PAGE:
ENGL3410: Literature and Media (49605)

Menke, Richard

TR 9:35 AM

Park Hall 139

In English departments, we usually study literary texts in terms of their aesthetic form and semantic content. But what happens when we consider literary works not only as texts with characteristics such as form, genre, and theme but also as concrete, historical practices that take place within a media ecology? How are media and literature part of technological and cultural systems? What effects does the appearance of new media have on literature? What pressures do new media technologies exert on existing literary forms? What new potentials do they open up?

The literary texts we examine in this class will include case studies from the histories of literature and media in several eras. Although we will begin by discussing the relationships between oral and literate cultures, we will spend most of the course exploring the literary implications of print and post-print media technologies from the late eighteenth to the twenty-first centuries.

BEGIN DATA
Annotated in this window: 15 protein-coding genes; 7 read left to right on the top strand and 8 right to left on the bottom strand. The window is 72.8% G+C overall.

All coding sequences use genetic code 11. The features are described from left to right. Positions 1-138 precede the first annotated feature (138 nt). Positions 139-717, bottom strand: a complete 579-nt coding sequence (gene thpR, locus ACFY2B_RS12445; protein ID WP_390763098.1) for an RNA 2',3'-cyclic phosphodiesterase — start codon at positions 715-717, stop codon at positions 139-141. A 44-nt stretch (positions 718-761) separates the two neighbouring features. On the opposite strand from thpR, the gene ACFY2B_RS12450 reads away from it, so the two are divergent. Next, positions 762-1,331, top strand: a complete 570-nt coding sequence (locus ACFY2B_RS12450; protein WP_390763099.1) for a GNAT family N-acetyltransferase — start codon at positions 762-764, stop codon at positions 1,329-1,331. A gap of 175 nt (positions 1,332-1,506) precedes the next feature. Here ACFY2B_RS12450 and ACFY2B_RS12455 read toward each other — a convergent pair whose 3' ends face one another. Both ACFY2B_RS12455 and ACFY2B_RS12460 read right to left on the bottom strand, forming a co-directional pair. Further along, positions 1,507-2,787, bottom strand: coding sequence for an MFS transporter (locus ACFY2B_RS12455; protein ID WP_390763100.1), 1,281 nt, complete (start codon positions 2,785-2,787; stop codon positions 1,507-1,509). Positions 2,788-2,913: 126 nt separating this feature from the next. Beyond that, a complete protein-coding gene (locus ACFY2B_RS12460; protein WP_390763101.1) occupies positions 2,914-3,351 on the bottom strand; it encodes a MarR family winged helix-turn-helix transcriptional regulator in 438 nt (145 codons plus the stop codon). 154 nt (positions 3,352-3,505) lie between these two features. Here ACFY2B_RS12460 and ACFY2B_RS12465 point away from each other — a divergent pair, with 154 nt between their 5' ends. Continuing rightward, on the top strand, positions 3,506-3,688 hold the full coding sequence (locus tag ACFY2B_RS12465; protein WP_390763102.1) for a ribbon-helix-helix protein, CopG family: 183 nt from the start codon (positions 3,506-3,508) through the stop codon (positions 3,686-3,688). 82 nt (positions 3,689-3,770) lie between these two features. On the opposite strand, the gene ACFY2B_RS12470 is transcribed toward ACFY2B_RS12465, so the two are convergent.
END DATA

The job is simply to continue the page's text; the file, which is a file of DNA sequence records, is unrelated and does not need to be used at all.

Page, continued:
Our readings will include a number of open-access and electronic works as well as the following bound, printed texts:

  • Walter Ong, Orality and Literacy, Routledge (9780415538381)
  • Marshall McLuhan, Understanding Media, MIT (9780262631594)
  • William Wordsworth & Samuel Taylor Coleridge, Lyrical Ballads, Oxford-World's Classics (9780199601967)
  • Mary Shelley, Frankenstein, 3rd ed., Broadview (9781554811038)
  • Bram Stoker, Dracula, Broadview (9781551111360)
  • Henry James, Turn of the Screw & In the Cage, Modern Library (9780375757402)
  • Jennifer Egan, A Visit from the Goon Squad, Anchor (9780307477477)
  • Patricia Lockwood, No One Is Talking About This, Riverhead (9780593189580)
  • Tracy K. Smith, Life on Mars: Poems, Graywolf (9781555975845)